As we stated last week, we are extremely tired of this weather. The clerk of the weather gave us two days of nice weather, and then made up for it by overcast skies and snow on Tuesday. Weather reports state “snow flurries in the mountains” and these flurries could consist of flurries between 2 inches and up to 2 feet. It’s so much easier to say “snow in the mountains” rather than flurries. However, noticed in the 60 years column that blow sera temperatures prevailed at that time, but we’re tired of this wet winter and want to bask under the warm rays of Old Sol so that we may discontinue wearing our red woolens, as they are beginning to itch now, after being sewed in them since last November. April showers bring May flowers is but a fallacy, and we wonder where in ‘ell are the showers. Yes, but where are the showers, as a foot of snow fell Tuesday night and Wednesday.

Antonio Messina, who has been operating Tony’s Restaurant for the past year, has opened a new eating emporium at the site of Val’s Kitchen on Main Street, and assures all patrons the same delicious Italian and American foods that are found in his establishment on Lawrence Street. He intends catering to banquets and parties, and can seat 140 people at one time. “Tony” has been most successful at his place of business on Lawrence Street and, with the addition of his new cafe, hopes that his friends and visitors will enjoy his most excellent cuisine.

Died: The body of Mrs. Mary E. Orahood, mother of A. T. Orahood, justice of the peace, will arrive here for burial tomorrow from Los Angeles, where she died Thursday night. Mrs. Orahood was a Colorado pioneer, having come to this state with her parents, the late Mr. and Mrs. Hilary Hurlbert, in 1860. With her parents she settled in Black Hawk, where she was married to the late Judge Harper M. Orahood, in 1863. As a young bride she moved to Central City where her husband was engaged in the law practice with the late Senator Henry M. Teller. She was a member of the Episcopal Church and the Daughters of the American Revolution. Aside from magistrate Orahood, she is survived by one daughter, Mrs. W. W. Dale, and three sons, Harper H. and George H. Orahood of Denver, and William F. Orahood of Los Angeles.—Denver News

Died: Funeral services for Mrs. Evelyn M. Woods, wife of Coroner William Woods of Jefferson County, and who died Friday of a heart attack, will be held at Calvary Episcopal Church in Golden at 2 o’clock Tuesday afternoon. Mrs. Woods was born in Central City, Colorado, in 1872, and for twenty years taught school in that vicinity. She was the daughter of Joseph Walker, a pioneer Gilpin County mining man. Since her marriage to Mr. Woods in 1905 she has lived in Golden. Besides her husband she is survived by a brother, Fred Walker, and two sisters, Mrs. Nellie Truman and Mrs. Chris Hesselbine of Los Angeles.— Denver Post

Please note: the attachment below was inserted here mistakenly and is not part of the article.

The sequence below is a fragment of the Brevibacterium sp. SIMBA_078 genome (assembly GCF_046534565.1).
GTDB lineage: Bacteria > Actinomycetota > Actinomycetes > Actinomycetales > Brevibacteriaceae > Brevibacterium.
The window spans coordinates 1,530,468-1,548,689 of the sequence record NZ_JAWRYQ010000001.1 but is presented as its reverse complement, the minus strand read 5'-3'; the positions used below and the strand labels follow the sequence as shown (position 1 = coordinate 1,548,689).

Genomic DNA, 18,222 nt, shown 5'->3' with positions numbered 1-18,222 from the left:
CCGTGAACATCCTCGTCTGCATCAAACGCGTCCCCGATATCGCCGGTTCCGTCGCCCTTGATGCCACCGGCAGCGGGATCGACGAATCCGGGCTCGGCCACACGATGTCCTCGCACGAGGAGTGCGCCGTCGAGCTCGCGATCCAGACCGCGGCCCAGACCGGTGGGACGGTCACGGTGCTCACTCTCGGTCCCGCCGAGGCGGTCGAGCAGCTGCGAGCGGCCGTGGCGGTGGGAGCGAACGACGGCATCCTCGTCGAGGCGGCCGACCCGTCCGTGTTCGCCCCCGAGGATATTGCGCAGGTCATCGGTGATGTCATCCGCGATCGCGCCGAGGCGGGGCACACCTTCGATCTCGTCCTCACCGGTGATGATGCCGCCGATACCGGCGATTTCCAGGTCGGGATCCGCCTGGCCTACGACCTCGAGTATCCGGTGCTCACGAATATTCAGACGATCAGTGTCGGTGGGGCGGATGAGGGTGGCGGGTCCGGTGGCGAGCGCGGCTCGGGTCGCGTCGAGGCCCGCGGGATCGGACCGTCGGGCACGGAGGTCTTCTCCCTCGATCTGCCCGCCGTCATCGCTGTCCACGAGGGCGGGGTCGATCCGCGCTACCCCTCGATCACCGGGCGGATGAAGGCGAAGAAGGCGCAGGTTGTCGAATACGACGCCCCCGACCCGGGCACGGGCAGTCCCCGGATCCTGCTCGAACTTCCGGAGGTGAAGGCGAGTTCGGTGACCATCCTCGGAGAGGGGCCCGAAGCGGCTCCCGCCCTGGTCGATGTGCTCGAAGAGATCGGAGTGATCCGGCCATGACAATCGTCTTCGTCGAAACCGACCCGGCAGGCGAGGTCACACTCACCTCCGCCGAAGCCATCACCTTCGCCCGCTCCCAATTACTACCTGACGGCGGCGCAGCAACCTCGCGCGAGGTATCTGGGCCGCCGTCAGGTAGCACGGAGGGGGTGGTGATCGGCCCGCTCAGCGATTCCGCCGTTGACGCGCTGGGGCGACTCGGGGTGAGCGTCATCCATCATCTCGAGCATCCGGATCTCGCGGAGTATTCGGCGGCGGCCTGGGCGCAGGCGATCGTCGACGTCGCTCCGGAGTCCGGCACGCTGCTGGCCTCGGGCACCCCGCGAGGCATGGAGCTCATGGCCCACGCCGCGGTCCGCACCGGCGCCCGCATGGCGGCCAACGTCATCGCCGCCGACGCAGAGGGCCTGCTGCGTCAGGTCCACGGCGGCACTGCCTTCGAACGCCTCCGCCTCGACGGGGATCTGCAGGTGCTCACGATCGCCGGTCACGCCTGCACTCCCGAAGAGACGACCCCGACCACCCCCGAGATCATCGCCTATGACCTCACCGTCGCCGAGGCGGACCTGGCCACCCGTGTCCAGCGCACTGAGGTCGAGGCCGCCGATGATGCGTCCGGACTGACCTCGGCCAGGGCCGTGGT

Died: Funeral services for Mrs. Margaret Morris Becker, 82 years old, widow of the late Judge Clayton F. Becker, who died Monday afternoon, will be held Wednesday afternoon at her former residence in Denver, at 2 o’clock. Dean Benjamin D. Dagwell of St. John’s Cathedral will conduct the services. Interment will be in Fairmount Cemetery. Mrs. Becker had been a resident of Colorado nearly half a century. She was born in Louisville, Kentucky, and when a young girl moved to St. Louis, Missouri. Forty seven years ago, Mr. and Mrs. Becker came to Colorado from St. Louis. They settled in Central City and shortly after their arrival, Mr. Becker was elected judge of the district. He served eight years and then moved to Denver. Mrs. Becker is survived by two sons, Theodore Becker, Salt Lake City, and Dr. Hubert A. Becker, medical missionary in Guatemala, and three daughters, Mrs. A.L. Collins, Jennie M. and Ruth M. Becker of Denver.—Denver News

Black Hawk Gold Dust:

Mrs. Yvonne Marshall was up Saturday and moved some of the furniture from her house on Selak Street, which she rents from the City.

Mr. and Mrs. Richard Hartsock, while in this area on their honeymoon trip, spent a few days at the Hurst summer home in the Bear Mt. District.

Mr. and Mrs. Gene Chaney were up from Denver last Sunday. They were celebrating their 16th wedding anniversary.

Will Welsh, student at Colorado University, is to be the speaker at the Methodist Church services this Sunday morning. Will is the son of Mr. and Mrs. Everett Welsh who live north of town.

The Smith Hill Road has been closed temporarily. A large mud hole, the worst ever, has developed in the road about two miles above the junction with Highway 119. George and Gene Anderle, the district road crew, have hauled and dumped tons of rock in the hole and done all in their power to improve the bog, but to no avail.

Married: March 26th, 1959, at a ceremony held at the home of her sister, Mrs. Edgar Schenkman, in Norfolk, Virginia, Mrs. Virginia Knowles became the bride of Mr. Frank Wendt, of Richmond. Mrs. Wendt has lived in Black Hawk and Central City for many summers and plays first cello in the orchestra during the Opera season. Congratulations and best wishes to the happy couple.

Died: Funeral services for Mr. Chas. Peterson were held in Loveland, Colorado, on Friday last. Mr. Peterson, a pioneer in that area, died on Wednesday at the age of 90 years, after a brief illness. He is survived by a son, Milford, of Smith Hill, a daughter, Mrs. Leona Warner of Ft. Collins, Colorado four grandchildren and one great-grandchild. Mr. Peterson visited with the Milford Petersons the past three summers, and friends he made here were sorry to learn of his passing.